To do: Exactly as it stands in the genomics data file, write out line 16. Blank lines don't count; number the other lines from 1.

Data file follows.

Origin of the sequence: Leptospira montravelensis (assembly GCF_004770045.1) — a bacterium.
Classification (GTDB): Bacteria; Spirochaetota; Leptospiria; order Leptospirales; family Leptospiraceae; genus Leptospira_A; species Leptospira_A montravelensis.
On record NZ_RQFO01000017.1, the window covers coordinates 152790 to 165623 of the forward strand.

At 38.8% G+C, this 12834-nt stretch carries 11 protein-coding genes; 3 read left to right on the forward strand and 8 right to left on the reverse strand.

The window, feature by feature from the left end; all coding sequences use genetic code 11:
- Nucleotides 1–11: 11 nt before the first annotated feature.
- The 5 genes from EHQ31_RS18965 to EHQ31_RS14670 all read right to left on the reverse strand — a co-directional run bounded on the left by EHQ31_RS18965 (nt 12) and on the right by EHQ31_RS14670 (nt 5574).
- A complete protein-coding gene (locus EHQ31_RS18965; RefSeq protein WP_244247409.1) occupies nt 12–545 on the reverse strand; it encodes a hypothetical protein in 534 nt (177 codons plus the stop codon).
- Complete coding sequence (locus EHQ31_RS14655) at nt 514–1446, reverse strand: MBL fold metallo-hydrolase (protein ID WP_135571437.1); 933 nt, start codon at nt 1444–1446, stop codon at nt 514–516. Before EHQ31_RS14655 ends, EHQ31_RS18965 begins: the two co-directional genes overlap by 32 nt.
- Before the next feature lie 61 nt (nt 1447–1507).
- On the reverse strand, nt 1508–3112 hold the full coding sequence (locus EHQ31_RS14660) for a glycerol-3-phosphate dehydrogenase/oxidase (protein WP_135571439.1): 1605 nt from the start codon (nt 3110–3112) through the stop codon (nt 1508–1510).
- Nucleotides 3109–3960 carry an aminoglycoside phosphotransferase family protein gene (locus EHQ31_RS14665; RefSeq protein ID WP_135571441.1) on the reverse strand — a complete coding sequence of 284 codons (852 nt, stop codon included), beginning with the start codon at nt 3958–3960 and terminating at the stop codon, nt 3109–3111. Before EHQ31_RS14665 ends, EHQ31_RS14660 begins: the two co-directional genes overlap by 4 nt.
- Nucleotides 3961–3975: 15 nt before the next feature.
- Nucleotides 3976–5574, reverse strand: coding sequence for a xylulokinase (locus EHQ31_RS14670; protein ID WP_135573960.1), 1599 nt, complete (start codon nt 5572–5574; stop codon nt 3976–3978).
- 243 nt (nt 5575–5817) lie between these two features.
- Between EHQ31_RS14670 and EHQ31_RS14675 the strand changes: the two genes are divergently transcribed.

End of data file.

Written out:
- Between EHQ31_RS14670 and EHQ31_RS14675 the strand changes: the two genes are divergently transcribed.